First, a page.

COVID-19 Vaccine Success: Investment in BioNTech Surges
After BioNTech’s partnership with Pfizer to develop a COVID-19 vaccine, investment in the German biotech sector last year amounted to a record-breaking $3.7 billion.
The German company’s successful breakthrough in creating the first Western COVID-19 vaccine attracted the attention of investors.
The success comes despite the problems facing Germany’s biotech sector, which has struggled to raise funds over the past few years.
According to analysts and venture capitalists, BioNTech’s success has international and German investors searching for the next hidden treasure among German biotech companies. Anyone can invest in the sector thanks to a selection of investment apps available, making it even more attractive for institutional and retail investors.
According to Ernst & Young, the German biotech sector generated more than 50% or its $3.7 billion in investments in 2020 through CureVac and BioNTech because of their work on the COVID-19 vaccine. CureVac has also made headway on its vaccine and is waiting for the final approval for use in Europe.
“People in the industry used to say, ‘If a company isn’t based in Boston or California or in the U.S. generally, then it will be difficult to attract U.S. investors,’” said one of the founders and the chief executive of Cardlor Pharmaceuticals GmbH, Claudia Ulbrich. “That’s changing.”
The sector’s investment was previously concentrated in the US, with companies raising around $100 billion in 2020. However, the biotech industry in China has also experienced rapid growth thanks to government prioritization.
Investments in the biotech sector were met with skepticism among German investors in the years before COVID-19. That general sentiment was reflected in the losses the companies saw in 2019, with BioNTech losing approximately $217 million. However, BioNTech recently reported a Q1 2021 revenue of $2.49 billion, which is a staggering increase from $33.7 million in 2020.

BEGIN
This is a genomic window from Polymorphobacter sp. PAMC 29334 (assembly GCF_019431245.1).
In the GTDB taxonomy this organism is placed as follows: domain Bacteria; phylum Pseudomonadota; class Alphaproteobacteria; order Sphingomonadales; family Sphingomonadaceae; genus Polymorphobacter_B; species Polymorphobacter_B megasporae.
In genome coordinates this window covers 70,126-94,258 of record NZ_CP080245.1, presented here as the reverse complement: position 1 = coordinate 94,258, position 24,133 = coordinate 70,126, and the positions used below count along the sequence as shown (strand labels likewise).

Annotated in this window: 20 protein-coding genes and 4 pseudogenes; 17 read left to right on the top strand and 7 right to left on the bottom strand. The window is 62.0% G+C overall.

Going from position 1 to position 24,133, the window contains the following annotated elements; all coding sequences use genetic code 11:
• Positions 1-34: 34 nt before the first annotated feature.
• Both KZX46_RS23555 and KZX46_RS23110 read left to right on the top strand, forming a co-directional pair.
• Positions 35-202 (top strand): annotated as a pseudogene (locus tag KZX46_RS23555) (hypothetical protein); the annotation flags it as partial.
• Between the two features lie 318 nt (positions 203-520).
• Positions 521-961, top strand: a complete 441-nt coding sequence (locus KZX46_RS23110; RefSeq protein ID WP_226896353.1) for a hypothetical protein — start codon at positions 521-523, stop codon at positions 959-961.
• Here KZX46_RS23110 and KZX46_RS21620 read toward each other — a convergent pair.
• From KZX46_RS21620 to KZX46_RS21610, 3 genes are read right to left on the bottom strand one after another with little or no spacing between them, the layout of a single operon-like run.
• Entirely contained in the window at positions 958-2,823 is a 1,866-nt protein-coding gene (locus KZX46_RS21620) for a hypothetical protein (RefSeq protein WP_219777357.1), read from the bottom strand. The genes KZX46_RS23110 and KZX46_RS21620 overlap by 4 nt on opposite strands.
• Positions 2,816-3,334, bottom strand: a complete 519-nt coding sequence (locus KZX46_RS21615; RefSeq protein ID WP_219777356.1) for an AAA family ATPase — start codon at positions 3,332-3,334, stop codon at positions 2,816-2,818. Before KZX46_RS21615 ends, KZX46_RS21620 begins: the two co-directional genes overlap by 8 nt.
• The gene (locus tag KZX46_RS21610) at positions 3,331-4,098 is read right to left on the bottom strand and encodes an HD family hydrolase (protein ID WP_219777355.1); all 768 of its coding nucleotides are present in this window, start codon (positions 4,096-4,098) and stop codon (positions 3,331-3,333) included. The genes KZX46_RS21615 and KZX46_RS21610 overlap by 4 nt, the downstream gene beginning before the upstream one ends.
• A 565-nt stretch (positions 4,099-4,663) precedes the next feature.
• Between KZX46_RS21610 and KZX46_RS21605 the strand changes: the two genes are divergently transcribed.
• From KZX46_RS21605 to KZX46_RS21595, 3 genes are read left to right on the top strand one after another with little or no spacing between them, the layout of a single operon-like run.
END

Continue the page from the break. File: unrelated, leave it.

“We’re getting calls from family offices and other people saying they would like to invest with us in healthcare,” said majority shareholder and founding investor in BioNTech, Thomas Strüngmann. Investment fund managers say that well-to-do Germans are reconsidering their aversion to biotech companies.
I have always thought of myself as a writer, but I began my career as a data operator with a large fintech firm. This position proved invaluable for learning how banks and other financial institutions operate. Daily correspondence with banking experts gave me insight into the systems and policies that power the economy. When I got the chance to translate my experience into words, I gladly joined the smart, enthusiastic Fortunly team.
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